What is cat head pressing, and why does it happen? Let me start by saying that the type of head pressing I’m discussing in this article is not the same as the cat headbutt. By head butting, I am referring to the affectionate behavior exhibited by cats in which they bump their head and then rub their face on your hand, face, leg, or an inanimate object. This behavior, which occurs in domestic and wild cats (I have seen lions and tigers do it), is a gesture of friendliness and a solicitation of affection. (It is wise to give affection to domestic cats engaging in this behavior; it is very unwise to attempt to give affection to a lion or tiger when they engage in this behavior.)
Cat head pressing is something different altogether. Cats that engage in this behavior press their heads against something — usually a wall or a piece of furniture, or in a veterinary setting a kennel wall — relentlessly. They often push continuously and will move along the item against which they are pressing until they reach a corner. At that point they become stuck, with their head pathologically pressed into the corner.
Head pressing often does not occur on its own. Abnormal vocalization may occur. Cats may be noted at other times to walk continuously in circles, usually only in one direction. They may suffer from disorientation and other abnormal behaviors. Their pupils may dilate and constrict at unpredictable intervals. Seizures may occur.
Head pressing is a manifestation of a neurological disorder. Specifically, head pressing and the symptoms that go along with it usually are caused by problems with the central nervous system. In other words, head pressing occurs when something goes wrong with the brain.
I am sorry to say that head pressing in xRA is serious business. Most of the causes of head pressing are big deals.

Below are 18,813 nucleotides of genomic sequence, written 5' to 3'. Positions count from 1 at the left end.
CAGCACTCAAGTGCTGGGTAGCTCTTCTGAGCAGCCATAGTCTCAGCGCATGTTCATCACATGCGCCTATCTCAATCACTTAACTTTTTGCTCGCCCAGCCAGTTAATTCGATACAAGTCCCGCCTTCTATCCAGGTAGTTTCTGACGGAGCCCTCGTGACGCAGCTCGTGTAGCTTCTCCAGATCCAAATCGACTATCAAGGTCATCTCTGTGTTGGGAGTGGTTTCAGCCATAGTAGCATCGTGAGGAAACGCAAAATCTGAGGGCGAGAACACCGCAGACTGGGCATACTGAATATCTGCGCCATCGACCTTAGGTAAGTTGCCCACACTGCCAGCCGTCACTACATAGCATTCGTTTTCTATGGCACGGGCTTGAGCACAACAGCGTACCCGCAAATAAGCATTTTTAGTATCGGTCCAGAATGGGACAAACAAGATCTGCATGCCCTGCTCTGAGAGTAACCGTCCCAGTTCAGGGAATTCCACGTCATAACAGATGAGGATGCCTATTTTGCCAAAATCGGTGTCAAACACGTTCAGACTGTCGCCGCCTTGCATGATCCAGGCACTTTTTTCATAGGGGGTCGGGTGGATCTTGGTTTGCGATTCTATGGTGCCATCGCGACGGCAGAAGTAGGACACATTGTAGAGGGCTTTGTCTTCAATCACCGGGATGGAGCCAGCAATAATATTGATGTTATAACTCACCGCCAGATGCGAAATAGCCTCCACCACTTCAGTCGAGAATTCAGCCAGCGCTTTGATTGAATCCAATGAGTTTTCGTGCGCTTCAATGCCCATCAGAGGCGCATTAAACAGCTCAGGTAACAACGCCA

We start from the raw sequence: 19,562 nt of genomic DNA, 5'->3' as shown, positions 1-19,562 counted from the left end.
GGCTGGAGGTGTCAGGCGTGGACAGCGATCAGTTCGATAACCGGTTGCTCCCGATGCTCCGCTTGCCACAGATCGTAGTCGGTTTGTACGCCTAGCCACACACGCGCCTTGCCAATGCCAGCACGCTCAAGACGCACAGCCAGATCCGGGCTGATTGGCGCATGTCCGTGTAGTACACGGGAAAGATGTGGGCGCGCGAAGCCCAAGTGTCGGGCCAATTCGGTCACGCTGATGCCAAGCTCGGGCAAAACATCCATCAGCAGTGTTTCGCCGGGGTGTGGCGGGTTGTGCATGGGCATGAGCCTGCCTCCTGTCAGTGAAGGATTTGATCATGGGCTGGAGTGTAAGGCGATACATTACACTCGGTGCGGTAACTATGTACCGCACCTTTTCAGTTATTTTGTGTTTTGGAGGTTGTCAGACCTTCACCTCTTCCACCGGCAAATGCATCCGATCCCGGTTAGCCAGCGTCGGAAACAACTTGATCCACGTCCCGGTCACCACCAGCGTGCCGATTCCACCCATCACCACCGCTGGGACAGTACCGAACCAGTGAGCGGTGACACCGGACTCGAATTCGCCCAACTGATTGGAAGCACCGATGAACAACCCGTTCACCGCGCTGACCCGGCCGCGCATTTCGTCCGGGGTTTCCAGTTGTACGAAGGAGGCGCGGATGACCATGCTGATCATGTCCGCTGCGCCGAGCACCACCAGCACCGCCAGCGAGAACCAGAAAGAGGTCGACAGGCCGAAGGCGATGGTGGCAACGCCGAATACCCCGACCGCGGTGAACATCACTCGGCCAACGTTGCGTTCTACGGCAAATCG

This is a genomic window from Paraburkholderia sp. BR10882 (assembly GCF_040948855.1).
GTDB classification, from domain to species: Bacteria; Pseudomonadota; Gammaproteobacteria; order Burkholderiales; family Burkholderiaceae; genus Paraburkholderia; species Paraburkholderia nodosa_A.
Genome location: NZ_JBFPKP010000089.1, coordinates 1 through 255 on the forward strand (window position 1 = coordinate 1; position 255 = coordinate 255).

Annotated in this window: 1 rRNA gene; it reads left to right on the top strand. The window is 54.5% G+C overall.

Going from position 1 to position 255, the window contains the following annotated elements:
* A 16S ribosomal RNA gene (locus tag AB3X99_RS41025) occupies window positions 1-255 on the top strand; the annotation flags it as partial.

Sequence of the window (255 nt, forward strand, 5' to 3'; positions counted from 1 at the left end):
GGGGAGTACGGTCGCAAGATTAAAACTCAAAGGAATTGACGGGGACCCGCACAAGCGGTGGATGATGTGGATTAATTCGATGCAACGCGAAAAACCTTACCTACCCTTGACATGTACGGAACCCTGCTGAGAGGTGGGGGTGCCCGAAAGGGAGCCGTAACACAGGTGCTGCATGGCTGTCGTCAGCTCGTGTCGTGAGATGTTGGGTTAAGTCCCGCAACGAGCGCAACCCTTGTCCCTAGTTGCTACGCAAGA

Some form of intoxication is best case scenario for a cat who engages in head pressing. When I say intoxication, I mean it both colloquially — I have seen cats engage in head pressing after exposure to alcohol, marijuana, and prescription or illicit drugs — and literally. Some cats will react to certain potential toxins such as cheap flea preventatives, lime-sulfur dips and amitraz (an anti-parasitic drug that is used in dogs and to which cats are sometimes accidentally exposed) with disorientation and head pressing. Less perniciously, cats who have received tranquilizing medications or who are recovering from anesthesia in a veterinary office may exhibit temporary head pressing. Although fatal intoxications are possible, most such episodes can be treated with no long-term consequences.
Other causes of cat head pressing are more worrisome. Cats with encephalitis or neurological manifestations of FIV/feline AIDS, feline leukemia virus and feline infectious peritonitis may suffer from head pressing. Brain infection with toxoplasmosis may lead to the condition as well. Hereditary brain anomalies also are common causes of head pressing.
Certain metabolic and glandular conditions can affect the brain and cause head pressing in cats. Liver disease can lead to a condition called hepatic encephalopathy; head pressing is common among cats with the condition. Similarly, kidney disease can lead to renal encephalopathy. Unregulated diabetes can lead to a condition called ketoacidosis, or to another condition called nonketotic hyperosmolar syndrome. Either can affect the brain and lead to head pressing. Over-treatment for diabetes, in which cats receive overdoses of insulin, can lead to low blood sugar which also may trigger head pressing.
Finally, there is the 800-pound gorilla in the room that cannot be ignored. Cancer — in the form of brain tumors or brain infiltration with lymphoma — is one of the more common causes of cat head pressing.
That’s a lot of scary information. If your cat is head pressing, you should go to the vet. But you should not panic. Although many of the conditions that cause head pressing are serious, not all of them progress rapidly (and some of them — the toxicities— may resolve completely). I have known many cats who intermittently head pressed for years without developing other symptoms that compromised their quality of life.
Thumbnail: Photography by Paul Reynolds, via Wikimedia Commons.
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